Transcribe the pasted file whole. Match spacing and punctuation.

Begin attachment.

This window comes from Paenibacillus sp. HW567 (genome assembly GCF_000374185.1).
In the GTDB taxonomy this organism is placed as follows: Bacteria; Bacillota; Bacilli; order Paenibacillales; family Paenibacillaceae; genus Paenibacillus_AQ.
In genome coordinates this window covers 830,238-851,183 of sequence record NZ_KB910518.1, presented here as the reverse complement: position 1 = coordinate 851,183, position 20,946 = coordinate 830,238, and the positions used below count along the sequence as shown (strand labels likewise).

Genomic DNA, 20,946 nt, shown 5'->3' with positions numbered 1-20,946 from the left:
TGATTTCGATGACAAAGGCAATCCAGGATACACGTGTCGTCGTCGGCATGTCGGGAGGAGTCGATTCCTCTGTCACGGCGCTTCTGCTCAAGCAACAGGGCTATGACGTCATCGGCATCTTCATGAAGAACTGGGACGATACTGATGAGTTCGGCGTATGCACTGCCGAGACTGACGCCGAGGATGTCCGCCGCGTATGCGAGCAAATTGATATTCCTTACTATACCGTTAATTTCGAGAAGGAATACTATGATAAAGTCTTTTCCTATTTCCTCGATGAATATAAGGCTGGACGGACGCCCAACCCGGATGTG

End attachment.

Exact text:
This window comes from Paenibacillus sp. HW567 (genome assembly GCF_000374185.1).
In the GTDB taxonomy this organism is placed as follows: Bacteria; Bacillota; Bacilli; order Paenibacillales; family Paenibacillaceae; genus Paenibacillus_AQ.
In genome coordinates this window covers 830,238-851,183 of sequence record NZ_KB910518.1, presented here as the reverse complement: position 1 = coordinate 851,183, position 20,946 = coordinate 830,238, and the positions used below count along the sequence as shown (strand labels likewise).

Genomic DNA, 20,946 nt, shown 5'->3' with positions numbered 1-20,946 from the left:
TGATTTCGATGACAAAGGCAATCCAGGATACACGTGTCGTCGTCGGCATGTCGGGAGGAGTCGATTCCTCTGTCACGGCGCTTCTGCTCAAGCAACAGGGCTATGACGTCATCGGCATCTTCATGAAGAACTGGGACGATACTGATGAGTTCGGCGTATGCACTGCCGAGACTGACGCCGAGGATGTCCGCCGCGTATGCGAGCAAATTGATATTCCTTACTATACCGTTAATTTCGAGAAGGAATACTATGATAAAGTCTTTTCCTATTTCCTCGATGAATATAAGGCTGGACGGACGCCCAACCCGGATGTG